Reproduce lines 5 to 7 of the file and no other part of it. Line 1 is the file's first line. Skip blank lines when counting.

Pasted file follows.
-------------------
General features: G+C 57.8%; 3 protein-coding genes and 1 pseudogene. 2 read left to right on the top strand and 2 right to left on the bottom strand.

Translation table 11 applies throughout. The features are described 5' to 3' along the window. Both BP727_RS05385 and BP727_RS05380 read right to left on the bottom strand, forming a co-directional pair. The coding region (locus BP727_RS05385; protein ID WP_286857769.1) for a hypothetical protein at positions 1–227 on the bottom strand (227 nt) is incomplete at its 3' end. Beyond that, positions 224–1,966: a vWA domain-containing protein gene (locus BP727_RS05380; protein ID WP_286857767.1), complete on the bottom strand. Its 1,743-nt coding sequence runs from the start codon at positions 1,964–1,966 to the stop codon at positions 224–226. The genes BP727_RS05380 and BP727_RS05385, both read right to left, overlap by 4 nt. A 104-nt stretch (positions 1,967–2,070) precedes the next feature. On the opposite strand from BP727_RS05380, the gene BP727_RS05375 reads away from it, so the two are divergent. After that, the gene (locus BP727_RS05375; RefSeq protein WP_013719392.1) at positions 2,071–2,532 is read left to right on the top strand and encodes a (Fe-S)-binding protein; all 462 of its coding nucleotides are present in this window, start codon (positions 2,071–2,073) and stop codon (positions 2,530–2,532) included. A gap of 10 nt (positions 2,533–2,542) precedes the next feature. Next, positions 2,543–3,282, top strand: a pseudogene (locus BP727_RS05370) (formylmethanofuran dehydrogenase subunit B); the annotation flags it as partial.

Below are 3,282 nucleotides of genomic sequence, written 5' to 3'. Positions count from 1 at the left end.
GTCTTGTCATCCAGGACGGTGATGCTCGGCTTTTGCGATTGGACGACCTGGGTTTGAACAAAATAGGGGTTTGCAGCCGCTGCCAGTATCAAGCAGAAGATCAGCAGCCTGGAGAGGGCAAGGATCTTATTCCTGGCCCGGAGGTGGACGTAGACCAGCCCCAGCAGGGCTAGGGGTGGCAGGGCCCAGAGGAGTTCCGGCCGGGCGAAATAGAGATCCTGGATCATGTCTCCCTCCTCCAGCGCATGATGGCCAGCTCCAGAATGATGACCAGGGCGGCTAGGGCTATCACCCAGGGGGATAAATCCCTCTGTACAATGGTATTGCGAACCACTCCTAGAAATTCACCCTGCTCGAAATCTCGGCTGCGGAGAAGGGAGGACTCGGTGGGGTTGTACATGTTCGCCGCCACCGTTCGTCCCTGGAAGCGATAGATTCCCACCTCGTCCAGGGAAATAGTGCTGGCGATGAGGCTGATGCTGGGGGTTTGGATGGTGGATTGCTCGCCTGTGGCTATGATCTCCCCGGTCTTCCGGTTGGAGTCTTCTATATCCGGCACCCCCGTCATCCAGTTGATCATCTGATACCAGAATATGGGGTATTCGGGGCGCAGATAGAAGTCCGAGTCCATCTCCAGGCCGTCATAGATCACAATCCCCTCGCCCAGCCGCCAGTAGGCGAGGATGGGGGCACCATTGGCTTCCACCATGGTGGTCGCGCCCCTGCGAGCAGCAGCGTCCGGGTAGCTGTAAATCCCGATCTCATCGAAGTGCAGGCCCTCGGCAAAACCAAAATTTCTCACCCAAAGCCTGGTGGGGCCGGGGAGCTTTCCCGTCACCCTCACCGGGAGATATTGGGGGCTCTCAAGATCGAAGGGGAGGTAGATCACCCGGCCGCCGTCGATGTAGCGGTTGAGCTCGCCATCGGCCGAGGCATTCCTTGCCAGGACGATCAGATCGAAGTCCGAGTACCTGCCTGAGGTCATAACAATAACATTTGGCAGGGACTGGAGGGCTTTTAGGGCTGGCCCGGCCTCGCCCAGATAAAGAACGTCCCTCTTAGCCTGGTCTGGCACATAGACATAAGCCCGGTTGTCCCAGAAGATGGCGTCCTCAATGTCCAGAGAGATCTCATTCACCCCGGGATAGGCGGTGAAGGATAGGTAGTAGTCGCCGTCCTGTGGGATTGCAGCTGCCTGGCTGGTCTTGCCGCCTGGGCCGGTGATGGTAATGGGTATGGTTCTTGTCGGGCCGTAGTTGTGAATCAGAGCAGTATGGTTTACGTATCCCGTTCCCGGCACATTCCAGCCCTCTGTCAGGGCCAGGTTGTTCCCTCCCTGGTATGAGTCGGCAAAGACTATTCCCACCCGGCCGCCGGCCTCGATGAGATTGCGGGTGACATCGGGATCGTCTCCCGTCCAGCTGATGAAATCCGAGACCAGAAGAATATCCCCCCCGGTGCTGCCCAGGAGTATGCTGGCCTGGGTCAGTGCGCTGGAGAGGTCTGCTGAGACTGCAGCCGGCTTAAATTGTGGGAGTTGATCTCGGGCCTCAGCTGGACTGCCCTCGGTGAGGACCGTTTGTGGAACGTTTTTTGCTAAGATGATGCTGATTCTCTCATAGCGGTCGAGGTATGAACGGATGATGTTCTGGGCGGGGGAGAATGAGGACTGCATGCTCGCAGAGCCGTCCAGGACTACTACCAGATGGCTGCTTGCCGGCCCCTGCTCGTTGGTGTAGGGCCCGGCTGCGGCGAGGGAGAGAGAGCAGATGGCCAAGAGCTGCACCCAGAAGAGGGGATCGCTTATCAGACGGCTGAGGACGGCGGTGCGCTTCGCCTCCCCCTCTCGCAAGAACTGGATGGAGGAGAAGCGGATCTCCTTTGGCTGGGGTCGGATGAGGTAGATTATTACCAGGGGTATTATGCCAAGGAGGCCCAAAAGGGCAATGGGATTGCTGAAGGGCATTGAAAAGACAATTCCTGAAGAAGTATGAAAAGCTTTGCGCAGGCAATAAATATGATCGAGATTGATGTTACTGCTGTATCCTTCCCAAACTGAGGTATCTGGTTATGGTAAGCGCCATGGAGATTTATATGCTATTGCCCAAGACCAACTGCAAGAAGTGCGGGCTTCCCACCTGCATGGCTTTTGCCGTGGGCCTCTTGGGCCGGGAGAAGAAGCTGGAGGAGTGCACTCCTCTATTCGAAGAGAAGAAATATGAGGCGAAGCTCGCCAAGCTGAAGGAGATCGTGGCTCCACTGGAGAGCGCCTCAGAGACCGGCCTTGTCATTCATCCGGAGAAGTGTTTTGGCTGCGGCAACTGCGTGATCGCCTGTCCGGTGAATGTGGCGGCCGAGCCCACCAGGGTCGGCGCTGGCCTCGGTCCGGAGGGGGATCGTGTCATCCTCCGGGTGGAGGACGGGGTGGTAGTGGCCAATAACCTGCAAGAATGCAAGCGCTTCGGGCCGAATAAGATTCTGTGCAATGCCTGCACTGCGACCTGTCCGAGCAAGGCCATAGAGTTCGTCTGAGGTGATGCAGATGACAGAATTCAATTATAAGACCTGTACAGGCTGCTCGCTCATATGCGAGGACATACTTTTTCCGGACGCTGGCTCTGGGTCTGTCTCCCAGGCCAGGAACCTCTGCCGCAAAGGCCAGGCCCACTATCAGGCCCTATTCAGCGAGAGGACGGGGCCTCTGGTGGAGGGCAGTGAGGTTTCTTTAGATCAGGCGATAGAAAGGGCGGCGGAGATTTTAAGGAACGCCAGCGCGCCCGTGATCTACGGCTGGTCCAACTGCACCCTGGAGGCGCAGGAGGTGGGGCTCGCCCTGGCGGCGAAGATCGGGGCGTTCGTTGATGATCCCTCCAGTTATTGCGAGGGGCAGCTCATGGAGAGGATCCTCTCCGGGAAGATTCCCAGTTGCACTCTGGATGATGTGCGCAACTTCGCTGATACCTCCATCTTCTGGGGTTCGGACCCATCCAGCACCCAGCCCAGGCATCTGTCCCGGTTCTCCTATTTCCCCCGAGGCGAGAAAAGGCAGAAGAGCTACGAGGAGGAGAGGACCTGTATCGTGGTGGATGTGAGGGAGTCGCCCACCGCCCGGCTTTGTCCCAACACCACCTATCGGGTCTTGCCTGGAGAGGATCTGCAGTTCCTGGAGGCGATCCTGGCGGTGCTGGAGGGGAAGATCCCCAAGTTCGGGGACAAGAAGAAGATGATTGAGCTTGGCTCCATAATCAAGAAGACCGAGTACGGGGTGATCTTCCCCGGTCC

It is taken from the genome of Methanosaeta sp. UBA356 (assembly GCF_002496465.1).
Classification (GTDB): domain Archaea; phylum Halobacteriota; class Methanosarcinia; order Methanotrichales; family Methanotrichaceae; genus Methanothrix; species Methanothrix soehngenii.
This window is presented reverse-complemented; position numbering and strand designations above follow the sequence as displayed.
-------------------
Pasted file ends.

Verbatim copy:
It is taken from the genome of Methanosaeta sp. UBA356 (assembly GCF_002496465.1).
Classification (GTDB): domain Archaea; phylum Halobacteriota; class Methanosarcinia; order Methanotrichales; family Methanotrichaceae; genus Methanothrix; species Methanothrix soehngenii.
This window is presented reverse-complemented; position numbering and strand designations above follow the sequence as displayed.